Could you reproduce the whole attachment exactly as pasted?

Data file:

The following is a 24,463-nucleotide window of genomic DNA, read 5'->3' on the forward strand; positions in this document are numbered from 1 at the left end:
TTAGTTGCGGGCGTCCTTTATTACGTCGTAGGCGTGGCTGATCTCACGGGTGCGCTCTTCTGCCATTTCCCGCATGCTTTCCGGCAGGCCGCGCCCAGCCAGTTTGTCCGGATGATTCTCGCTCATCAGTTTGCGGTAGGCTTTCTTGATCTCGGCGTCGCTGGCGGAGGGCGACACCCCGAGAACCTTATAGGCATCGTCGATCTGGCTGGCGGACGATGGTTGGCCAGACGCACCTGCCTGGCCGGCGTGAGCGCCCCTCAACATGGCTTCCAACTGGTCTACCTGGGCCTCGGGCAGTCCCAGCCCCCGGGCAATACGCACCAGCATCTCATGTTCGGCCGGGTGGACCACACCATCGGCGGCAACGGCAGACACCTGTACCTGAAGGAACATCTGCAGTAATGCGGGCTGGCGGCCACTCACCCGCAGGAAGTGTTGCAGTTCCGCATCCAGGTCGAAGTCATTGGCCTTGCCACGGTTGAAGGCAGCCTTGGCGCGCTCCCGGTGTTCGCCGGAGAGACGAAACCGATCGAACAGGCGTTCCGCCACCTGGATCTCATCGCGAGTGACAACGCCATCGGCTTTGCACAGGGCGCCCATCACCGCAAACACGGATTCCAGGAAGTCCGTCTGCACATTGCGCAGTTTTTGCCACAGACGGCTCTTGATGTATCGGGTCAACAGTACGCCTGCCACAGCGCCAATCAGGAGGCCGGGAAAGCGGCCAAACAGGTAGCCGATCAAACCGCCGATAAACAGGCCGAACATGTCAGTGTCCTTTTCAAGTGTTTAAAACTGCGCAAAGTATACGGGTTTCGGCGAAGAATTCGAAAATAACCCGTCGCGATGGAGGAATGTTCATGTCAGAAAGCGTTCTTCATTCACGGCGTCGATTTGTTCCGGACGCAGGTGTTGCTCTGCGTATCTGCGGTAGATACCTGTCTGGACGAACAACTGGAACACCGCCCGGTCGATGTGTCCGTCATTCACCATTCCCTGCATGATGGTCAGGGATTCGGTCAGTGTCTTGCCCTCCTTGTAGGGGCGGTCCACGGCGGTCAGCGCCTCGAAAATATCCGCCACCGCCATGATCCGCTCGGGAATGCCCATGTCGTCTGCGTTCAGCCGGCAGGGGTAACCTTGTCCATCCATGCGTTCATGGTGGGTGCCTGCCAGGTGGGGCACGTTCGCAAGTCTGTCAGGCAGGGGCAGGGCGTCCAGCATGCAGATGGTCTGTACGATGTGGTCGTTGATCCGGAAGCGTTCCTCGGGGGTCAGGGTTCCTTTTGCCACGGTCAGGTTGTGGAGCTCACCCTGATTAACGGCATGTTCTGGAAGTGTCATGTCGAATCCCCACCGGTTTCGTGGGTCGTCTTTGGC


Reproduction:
The following is a 24,463-nucleotide window of genomic DNA, read 5'->3' on the forward strand; positions in this document are numbered from 1 at the left end:
TTAGTTGCGGGCGTCCTTTATTACGTCGTAGGCGTGGCTGATCTCACGGGTGCGCTCTTCTGCCATTTCCCGCATGCTTTCCGGCAGGCCGCGCCCAGCCAGTTTGTCCGGATGATTCTCGCTCATCAGTTTGCGGTAGGCTTTCTTGATCTCGGCGTCGCTGGCGGAGGGCGACACCCCGAGAACCTTATAGGCATCGTCGATCTGGCTGGCGGACGATGGTTGGCCAGACGCACCTGCCTGGCCGGCGTGAGCGCCCCTCAACATGGCTTCCAACTGGTCTACCTGGGCCTCGGGCAGTCCCAGCCCCCGGGCAATACGCACCAGCATCTCATGTTCGGCCGGGTGGACCACACCATCGGCGGCAACGGCAGACACCTGTACCTGAAGGAACATCTGCAGTAATGCGGGCTGGCGGCCACTCACCCGCAGGAAGTGTTGCAGTTCCGCATCCAGGTCGAAGTCATTGGCCTTGCCACGGTTGAAGGCAGCCTTGGCGCGCTCCCGGTGTTCGCCGGAGAGACGAAACCGATCGAACAGGCGTTCCGCCACCTGGATCTCATCGCGAGTGACAACGCCATCGGCTTTGCACAGGGCGCCCATCACCGCAAACACGGATTCCAGGAAGTCCGTCTGCACATTGCGCAGTTTTTGCCACAGACGGCTCTTGATGTATCGGGTCAACAGTACGCCTGCCACAGCGCCAATCAGGAGGCCGGGAAAGCGGCCAAACAGGTAGCCGATCAAACCGCCGATAAACAGGCCGAACATGTCAGTGTCCTTTTCAAGTGTTTAAAACTGCGCAAAGTATACGGGTTTCGGCGAAGAATTCGAAAATAACCCGTCGCGATGGAGGAATGTTCATGTCAGAAAGCGTTCTTCATTCACGGCGTCGATTTGTTCCGGACGCAGGTGTTGCTCTGCGTATCTGCGGTAGATACCTGTCTGGACGAACAACTGGAACACCGCCCGGTCGATGTGTCCGTCATTCACCATTCCCTGCATGATGGTCAGGGATTCGGTCAGTGTCTTGCCCTCCTTGTAGGGGCGGTCCACGGCGGTCAGCGCCTCGAAAATATCCGCCACCGCCATGATCCGCTCGGGAATGCCCATGTCGTCTGCGTTCAGCCGGCAGGGGTAACCTTGTCCATCCATGCGTTCATGGTGGGTGCCTGCCAGGTGGGGCACGTTCGCAAGTCTGTCAGGCAGGGGCAGGGCGTCCAGCATGCAGATGGTCTGTACGATGTGGTCGTTGATCCGGAAGCGTTCCTCGGGGGTCAGGGTTCCTTTTGCCACGGTCAGGTTGTGGAGCTCACCCTGATTAACGGCATGTTCTGGAAGTGTCATGTCGAATCCCCACCGGTTTCGTGGGTCGTCTTTGGC